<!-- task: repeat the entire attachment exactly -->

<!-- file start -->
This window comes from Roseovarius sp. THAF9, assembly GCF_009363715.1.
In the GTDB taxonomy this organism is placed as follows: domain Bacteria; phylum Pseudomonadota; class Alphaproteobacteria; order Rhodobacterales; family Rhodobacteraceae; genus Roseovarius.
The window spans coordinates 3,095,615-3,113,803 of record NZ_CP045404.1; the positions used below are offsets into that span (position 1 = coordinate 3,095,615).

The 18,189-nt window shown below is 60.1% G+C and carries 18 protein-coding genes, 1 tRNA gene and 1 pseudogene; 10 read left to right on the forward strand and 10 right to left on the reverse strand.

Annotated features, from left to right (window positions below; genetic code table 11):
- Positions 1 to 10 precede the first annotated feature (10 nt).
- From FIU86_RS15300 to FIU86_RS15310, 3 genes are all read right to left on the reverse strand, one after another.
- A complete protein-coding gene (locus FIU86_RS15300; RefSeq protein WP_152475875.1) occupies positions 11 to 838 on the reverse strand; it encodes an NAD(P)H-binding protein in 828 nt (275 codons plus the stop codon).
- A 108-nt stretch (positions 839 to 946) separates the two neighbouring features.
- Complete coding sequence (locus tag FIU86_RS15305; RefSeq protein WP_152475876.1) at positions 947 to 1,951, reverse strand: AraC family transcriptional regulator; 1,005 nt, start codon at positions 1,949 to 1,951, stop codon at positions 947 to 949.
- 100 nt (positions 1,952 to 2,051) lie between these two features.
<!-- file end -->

This window comes from Roseovarius sp. THAF9, assembly GCF_009363715.1.
In the GTDB taxonomy this organism is placed as follows: domain Bacteria; phylum Pseudomonadota; class Alphaproteobacteria; order Rhodobacterales; family Rhodobacteraceae; genus Roseovarius.
The window spans coordinates 3,095,615-3,113,803 of record NZ_CP045404.1; the positions used below are offsets into that span (position 1 = coordinate 3,095,615).

The 18,189-nt window shown below is 60.1% G+C and carries 18 protein-coding genes, 1 tRNA gene and 1 pseudogene; 10 read left to right on the forward strand and 10 right to left on the reverse strand.

Annotated features, from left to right (window positions below; genetic code table 11):
- Positions 1 to 10 precede the first annotated feature (10 nt).
- From FIU86_RS15300 to FIU86_RS15310, 3 genes are all read right to left on the reverse strand, one after another.
- A complete protein-coding gene (locus FIU86_RS15300; RefSeq protein WP_152475875.1) occupies positions 11 to 838 on the reverse strand; it encodes an NAD(P)H-binding protein in 828 nt (275 codons plus the stop codon).
- A 108-nt stretch (positions 839 to 946) separates the two neighbouring features.
- Complete coding sequence (locus tag FIU86_RS15305; RefSeq protein WP_152475876.1) at positions 947 to 1,951, reverse strand: AraC family transcriptional regulator; 1,005 nt, start codon at positions 1,949 to 1,951, stop codon at positions 947 to 949.
- 100 nt (positions 1,952 to 2,051) lie between these two features.